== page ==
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    « What Do We Do with Change Readiness Information? | Main | The Importance of Assessing Change Readiness »

    Three Paths to Assess Change Readiness

    In an earlier blog The Importance of Assessing Change Readiness we talked about the importance of collecting change readiness information, and some specific things we want to find out.  So how do we get this important information?  
    Here are three ways that I’ve found to be effective.  In some cases it’s helpful to use two of these.  Quite often you’ll find it helpful to confirm, and dig deeper into issues in a second pass for whichever path you select.
    1. Interviews.  These could be done in one-on-one interviews, or in small groups, like a focus group of 7-10 people.  You’ll want to make sure you get information from representative levels of the organization, and representative groups would be affected by the proposed change.  
    Advantages of this method are that it can be done fairly quickly, and you have an opportunity to quickly dig deeper into a response if you’d like to learn more about it.  A disadvantage is that if you don’t select truly representative groups, you may base your action plan on information that is not true for a larger percentage of the targeted change population.
    2. Surveys.    Over the years I’ve moved from canned surveys to custom-developed surveys because the latter tend to be shorter, and more quickly get at the heart of the specifics of the change proposed.  Usually I’ll do a few one-on-one interviews or focus groups to get some ideas about common responses people might have.  Then I’ll load those into possible responses for a question, into an automated survey tool like Survey Monkey.  I’ve found it’s also helpful to allow for write-in answers, just in case my representative group did not provide all the possible popular responses.  
    Advantages of this method include easy data collection, and automated summarization of data.  Another advantage is that you can collect information quickly from more people than you can in interviews.  One disadvantage is that often only a very small percentage of people respond to survey.  So, I like to emphasize the survey will only take about 8 minutes, and that participation is extremely important as it will shape how the upcoming proposed change will be implemented.  Another disadvantage is that people sometimes worry they’ll be punished for telling some ugly truth about what’s happening in the organization, so it’s helpful to set these surveys up to be anonymous, or posted to an outside third party’s collection website, so that formal company leaders won’t see responses associated with individuals.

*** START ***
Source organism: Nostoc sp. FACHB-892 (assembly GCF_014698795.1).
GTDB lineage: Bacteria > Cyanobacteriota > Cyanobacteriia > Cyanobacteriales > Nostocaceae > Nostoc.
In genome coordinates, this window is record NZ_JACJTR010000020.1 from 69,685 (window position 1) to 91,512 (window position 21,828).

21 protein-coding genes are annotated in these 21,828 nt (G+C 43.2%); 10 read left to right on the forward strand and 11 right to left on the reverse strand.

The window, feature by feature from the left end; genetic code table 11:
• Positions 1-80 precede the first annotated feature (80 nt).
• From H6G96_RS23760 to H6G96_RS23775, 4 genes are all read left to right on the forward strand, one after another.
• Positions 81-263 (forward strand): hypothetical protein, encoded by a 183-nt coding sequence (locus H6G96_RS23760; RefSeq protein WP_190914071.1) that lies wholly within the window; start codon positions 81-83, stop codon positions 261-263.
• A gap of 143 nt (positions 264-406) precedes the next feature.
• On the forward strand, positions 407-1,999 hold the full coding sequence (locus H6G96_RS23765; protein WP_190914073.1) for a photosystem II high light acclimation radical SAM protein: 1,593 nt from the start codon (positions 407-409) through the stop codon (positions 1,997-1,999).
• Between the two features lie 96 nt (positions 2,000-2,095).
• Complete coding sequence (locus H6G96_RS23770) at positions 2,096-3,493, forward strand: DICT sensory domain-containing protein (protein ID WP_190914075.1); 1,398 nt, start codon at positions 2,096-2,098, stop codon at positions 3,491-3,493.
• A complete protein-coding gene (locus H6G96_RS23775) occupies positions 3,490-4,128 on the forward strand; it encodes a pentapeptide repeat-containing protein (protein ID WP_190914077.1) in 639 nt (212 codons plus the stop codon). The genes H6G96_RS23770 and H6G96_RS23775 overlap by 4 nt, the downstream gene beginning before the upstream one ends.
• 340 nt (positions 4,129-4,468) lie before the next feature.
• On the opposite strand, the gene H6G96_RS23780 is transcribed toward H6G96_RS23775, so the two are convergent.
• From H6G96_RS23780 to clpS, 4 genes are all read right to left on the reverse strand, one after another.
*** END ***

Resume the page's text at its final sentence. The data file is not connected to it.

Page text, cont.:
3. Workshops.  One workshop, or a series of workshops can provide extremely valuable information that can be immediately acted upon.  Here’s an example.  In a global pharmaceutical company that recently implemented a matrix organization, we hosted two rounds of workshops.  In the first round we collected hopes, concerns, and key technical issues that would likely be encountered when the matrix was fully implemented.  We did this as independent observers/coaches for each of the organizational units that were to be combined.  We summarized the outputs of these workshops, and then had a combined workshop where we presented the collected data to all organization units who would need to work together in the combined organization.  Collectively they discussed the issues, prioritized the work to be done, and developed action plans to move forward that they all agreed upon.
    One major advantage of this method is that you can rapidly, and simultaneously surface key readiness concerns and also address them on the spot, or in the subsequent “everybody-together” workshop.  This can obviate the need to do further change readiness analysis and planning in a later change agent meeting, which is typically done for the Interview and Survey methods paths of data collection.  
    One disadvantage is that because the outcomes are not totally predictable when groups with diverse perspectives get together to plan, this option may not be for “faint of heart” facilitators.  Overall, I’ve found the benefits of this approach far outweigh the concerns.  The key is for the facilitator to keep his or her eye on the final desired “big picture” outcomes – which would be outcomes like increased technical capabilities and standardization across the company’s newly matrixed 12 manufacturing sites in the pharmaceutical company’s case mentioned above -- and help the group collectively work their way to designing mutually acceptable solutions and action plans for those.
    Once the critical change readiness information has been collected, here are some tips at What We Do with Change Readiness Information? on how to analyze it. 


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    • Response
      Excellent Web site, Maintain the fantastic job. Thanks for your time.
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      Tom Devane & Associates, Inc. - Blog - Three Paths to Assess Change Readiness
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      Response: seedy
      All of us work with many different options due to this information, which include detailed data.
    • Response
      Response: Telugu Cinema News
      In some cases it’s helpful to use two of these. Quite often you’ll find it helpful to confirm, and dig deeper into issues in a second pass for whichever path you select.
    • Response
      Response: Shyla Salstrom
      I found a great...
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